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Lord Higgins: My Lords, I am grateful to the noble Lord for allowing me to intervene. He talks of the Bank of England controlling monetary policy. Would it not be more accurate to say that it is controlling interest rate policy? The two are not the same. As regards monetary policy--the control of the money supply--that appears still to be under the Treasury.
One of the few things we know in economics--we do not know many--is that one has as many instruments as one has objectives. Unless one hands over economic policy completely to the Bank of England Monetary Policy Committee, that committee will not be able to achieve more than one objective. It may be that the objective should not be control of inflation; that is another issue. The objective may be to ask the Bank of England to achieve full employment. I do not know how it will do that, with the only instrument being interest rates. That is not a good instrument for pursuing that objective. But given that the brief of the Bank of England is to control inflation by interest rates, there is still a role for a fiscal policy for short-term stabilisation.
This is an intellectual argument; it is not a party political point. There is a substantial body of theory in favour of what the Chancellor is doing, although I disagree with it. I believe that there is still scope for fiscal policy in the short term to do various things that monetary policy cannot do to stabilise the economy. I think that the disagreement will continue until some future date.
In the Comprehensive Spending Review my right honourable friend rightly set out the long-term public finance framework--what economists call the steady state. But there is a great deal of misunderstanding about this. The Comprehensive Spending Review does not tell you what will happen year on year. For example, the cyclical component is longer anyway. The cyclical component will obviously be rather large. The surpluses of £7 billion, £9 billion and £11 billion are the long-term steady state surpluses. I would expect--I am sure my right honourable friend knows this too--that the outcomes on both expenditure and revenue will not be as laid down in the Comprehensive Spending Review because that is a long-term picture.
As the Chancellor pointed out in his November Statement, we shall have a slow down of the economy. The recession in the economy was forecast as long ago as November. It has nothing to with the Asian crisis but with other issues. However, given that there will be a slowing down of the economy--we do not know whether it will be a soft or a hard landing--some of the surpluses may be absorbed by cyclical spending and we may have to borrow. Alternatively, the surplus may be larger than expected. But the Comprehensive Spending Review involves the steady state picture of the economy for the next three years; and I believe that the actual outcomes will be different because the economy will not be in a steady state. It never is. If my right honourable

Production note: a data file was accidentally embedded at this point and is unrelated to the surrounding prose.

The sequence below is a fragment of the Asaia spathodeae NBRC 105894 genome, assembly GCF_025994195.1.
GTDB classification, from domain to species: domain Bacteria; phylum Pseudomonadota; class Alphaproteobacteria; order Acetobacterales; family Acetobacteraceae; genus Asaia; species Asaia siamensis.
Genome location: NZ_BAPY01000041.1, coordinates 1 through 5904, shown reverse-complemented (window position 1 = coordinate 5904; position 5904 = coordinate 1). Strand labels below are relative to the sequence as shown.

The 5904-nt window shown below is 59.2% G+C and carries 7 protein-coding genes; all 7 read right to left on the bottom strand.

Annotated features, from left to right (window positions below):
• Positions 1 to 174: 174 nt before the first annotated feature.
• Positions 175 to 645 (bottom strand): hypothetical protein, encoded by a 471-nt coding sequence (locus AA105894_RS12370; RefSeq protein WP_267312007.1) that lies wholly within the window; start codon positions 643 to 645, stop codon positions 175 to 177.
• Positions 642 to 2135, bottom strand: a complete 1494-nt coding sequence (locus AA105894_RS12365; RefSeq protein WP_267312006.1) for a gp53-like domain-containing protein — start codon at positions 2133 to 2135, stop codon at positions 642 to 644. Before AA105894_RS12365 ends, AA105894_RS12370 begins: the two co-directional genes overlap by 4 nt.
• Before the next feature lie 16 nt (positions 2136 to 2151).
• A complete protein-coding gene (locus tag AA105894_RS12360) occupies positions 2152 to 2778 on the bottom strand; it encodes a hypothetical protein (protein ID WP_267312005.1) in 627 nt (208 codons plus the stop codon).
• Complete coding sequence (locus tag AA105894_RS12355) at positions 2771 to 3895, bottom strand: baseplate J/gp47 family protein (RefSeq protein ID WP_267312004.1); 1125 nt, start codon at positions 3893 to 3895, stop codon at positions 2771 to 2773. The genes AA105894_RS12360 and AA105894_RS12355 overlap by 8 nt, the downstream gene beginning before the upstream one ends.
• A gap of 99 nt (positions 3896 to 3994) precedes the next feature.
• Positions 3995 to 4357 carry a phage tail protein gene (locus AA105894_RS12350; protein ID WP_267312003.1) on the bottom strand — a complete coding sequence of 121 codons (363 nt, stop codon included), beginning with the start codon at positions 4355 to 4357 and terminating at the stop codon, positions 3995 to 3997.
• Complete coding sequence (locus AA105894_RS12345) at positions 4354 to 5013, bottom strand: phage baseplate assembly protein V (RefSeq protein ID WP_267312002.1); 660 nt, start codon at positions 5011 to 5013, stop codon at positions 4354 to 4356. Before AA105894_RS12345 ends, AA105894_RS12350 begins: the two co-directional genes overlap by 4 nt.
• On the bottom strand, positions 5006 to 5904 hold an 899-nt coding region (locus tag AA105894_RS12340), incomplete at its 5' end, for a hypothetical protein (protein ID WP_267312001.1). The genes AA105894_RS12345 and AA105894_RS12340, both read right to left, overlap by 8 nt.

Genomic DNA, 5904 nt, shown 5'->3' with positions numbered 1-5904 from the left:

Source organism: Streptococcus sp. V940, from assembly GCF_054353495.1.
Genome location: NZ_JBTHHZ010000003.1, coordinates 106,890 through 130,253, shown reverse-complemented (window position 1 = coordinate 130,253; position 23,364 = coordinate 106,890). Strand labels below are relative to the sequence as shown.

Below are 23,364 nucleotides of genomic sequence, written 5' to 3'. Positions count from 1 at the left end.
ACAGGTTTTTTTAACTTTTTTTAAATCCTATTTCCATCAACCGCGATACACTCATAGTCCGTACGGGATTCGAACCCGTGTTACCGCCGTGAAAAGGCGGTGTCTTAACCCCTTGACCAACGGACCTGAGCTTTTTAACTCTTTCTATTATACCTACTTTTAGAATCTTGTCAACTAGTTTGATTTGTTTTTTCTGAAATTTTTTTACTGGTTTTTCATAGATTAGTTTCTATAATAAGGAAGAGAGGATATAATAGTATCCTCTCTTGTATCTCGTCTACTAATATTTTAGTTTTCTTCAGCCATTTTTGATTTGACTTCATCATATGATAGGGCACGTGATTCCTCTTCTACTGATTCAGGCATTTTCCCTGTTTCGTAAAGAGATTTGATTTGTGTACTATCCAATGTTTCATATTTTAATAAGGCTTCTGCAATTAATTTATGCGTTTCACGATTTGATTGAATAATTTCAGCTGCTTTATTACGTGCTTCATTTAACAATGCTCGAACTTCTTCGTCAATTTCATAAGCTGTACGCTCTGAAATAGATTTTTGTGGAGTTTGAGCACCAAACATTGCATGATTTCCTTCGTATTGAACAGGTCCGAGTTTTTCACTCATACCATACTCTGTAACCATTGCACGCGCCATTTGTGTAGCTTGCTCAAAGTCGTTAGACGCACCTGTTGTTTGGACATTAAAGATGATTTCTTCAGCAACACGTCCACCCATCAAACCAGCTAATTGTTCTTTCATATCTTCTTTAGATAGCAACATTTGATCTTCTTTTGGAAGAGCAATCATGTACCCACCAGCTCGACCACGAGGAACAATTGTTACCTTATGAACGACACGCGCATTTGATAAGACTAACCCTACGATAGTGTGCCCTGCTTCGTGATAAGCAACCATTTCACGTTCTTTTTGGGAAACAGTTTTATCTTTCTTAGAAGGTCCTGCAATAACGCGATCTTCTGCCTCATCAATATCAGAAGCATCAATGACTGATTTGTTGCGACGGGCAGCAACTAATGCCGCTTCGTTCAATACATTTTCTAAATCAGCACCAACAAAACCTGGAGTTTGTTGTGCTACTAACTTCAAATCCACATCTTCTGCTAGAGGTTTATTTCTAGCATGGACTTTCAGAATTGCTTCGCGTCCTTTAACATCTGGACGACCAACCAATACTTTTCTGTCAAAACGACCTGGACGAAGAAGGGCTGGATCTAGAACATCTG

Today we face the difficulty that we are not sure whether the recession will be a soft or hard landing. Some noble Lords may have seen an excellent article by Mr. Gavyn Davies in the Independent on Monday. He pointed out that it depends on whether one thinks of the long-term rate of growth of the economy as 2.75 per cent. or 2.25 per cent. Noble Lords often make critical remarks about economists. They must understand our problem. Even meteorology has more resources for data collection than the economists. We shall not find out where the economy was in July 1998 for about six months. One is asking economists to drive a car on a rainy night with fog, with no steering wheel and almost no indication of the speed of the car. When I was young I used to think that I could build mathematical models that would precisely control the economy. The older I get, the less faith I have in such things.
Lord Howell of Guildford: My Lords, the noble Lord is making a fascinating speech. I appreciate a great deal of what he says. But if, as I am sure is right, the measurement of the economy is becoming more and more obscure, in particular in a global context, how can short-term fiscal changes--changes in taxation--influence it? That is what he argued at the beginning of his speech.
Lord Desai : My Lords, I am grateful to the noble Lord for that intervention. I always give the analogy of climbing a mountain in a fog: one step at a time is all right; I know where the next step is.
In my car I can do the next 10 feet or 10 yards but beyond that I do not know. We are asked to write out this fantastic map from here to eternity and say, "The short term will take care of itself." The long term is much clearer because we make assumptions--for example, 2.25 per cent., 2.75 per cent.--and draw nice little lines.
A myopic decision-making rule would perhaps be better if one is trying to stabilise the economy. I am not against making long-term plans but the basic problem for the British economy has always been that short-term stabilisation has defeated Chancellor after Chancellor.
I should like to say a word in that respect. I referred to the article by Mr. Gavyn Davies. He said that much depends on what we thought the long-term rate of growth would be. To say that if the economy is fast-moving it will be a soft landing and if it is slow-growing it will be a hard landing, is correct but not good enough. I should like to argue that mere micro-economic aggregates are misleading us about where the economy is. It is not that the economy is growing faster or slower but that there are imbalances in the economy. Consumption is growing too fast and